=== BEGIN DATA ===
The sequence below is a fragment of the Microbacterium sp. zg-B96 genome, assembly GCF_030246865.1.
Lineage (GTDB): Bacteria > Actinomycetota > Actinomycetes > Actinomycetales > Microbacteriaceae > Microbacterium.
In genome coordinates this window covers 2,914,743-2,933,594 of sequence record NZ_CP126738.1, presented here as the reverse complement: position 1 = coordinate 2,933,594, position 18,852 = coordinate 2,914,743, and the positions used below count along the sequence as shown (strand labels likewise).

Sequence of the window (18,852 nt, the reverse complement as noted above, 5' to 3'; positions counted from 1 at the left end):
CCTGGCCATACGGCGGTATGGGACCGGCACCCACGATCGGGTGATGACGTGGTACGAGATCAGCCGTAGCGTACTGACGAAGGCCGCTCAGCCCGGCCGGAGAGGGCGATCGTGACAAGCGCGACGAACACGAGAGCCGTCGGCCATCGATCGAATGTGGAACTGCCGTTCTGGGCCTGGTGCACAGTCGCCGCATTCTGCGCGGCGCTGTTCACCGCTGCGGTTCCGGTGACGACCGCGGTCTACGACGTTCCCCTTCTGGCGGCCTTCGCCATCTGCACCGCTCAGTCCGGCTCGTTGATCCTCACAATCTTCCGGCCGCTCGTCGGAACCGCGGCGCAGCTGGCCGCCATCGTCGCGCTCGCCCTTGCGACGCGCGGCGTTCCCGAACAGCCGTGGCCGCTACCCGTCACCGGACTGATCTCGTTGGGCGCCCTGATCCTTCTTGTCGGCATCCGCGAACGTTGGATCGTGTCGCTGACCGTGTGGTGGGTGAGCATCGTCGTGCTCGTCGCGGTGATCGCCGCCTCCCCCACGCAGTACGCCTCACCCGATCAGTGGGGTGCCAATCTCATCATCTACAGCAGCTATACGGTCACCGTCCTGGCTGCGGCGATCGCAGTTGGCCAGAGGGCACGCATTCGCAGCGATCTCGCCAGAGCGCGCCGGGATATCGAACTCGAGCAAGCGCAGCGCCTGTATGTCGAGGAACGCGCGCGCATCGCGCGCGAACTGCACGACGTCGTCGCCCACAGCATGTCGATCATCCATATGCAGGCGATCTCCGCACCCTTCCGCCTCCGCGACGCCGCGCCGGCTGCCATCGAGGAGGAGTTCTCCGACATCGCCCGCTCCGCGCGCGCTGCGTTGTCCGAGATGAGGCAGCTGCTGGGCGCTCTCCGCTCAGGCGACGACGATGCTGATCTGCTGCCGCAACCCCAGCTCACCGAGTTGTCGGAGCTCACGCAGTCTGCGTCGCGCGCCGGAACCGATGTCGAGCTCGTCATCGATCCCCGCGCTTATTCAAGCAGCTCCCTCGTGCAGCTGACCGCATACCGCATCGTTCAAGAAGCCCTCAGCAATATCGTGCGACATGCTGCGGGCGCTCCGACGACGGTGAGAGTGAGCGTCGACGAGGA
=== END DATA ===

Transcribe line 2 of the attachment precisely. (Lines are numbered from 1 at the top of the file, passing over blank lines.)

Lineage (GTDB): Bacteria > Actinomycetota > Actinomycetes > Actinomycetales > Microbacteriaceae > Microbacterium.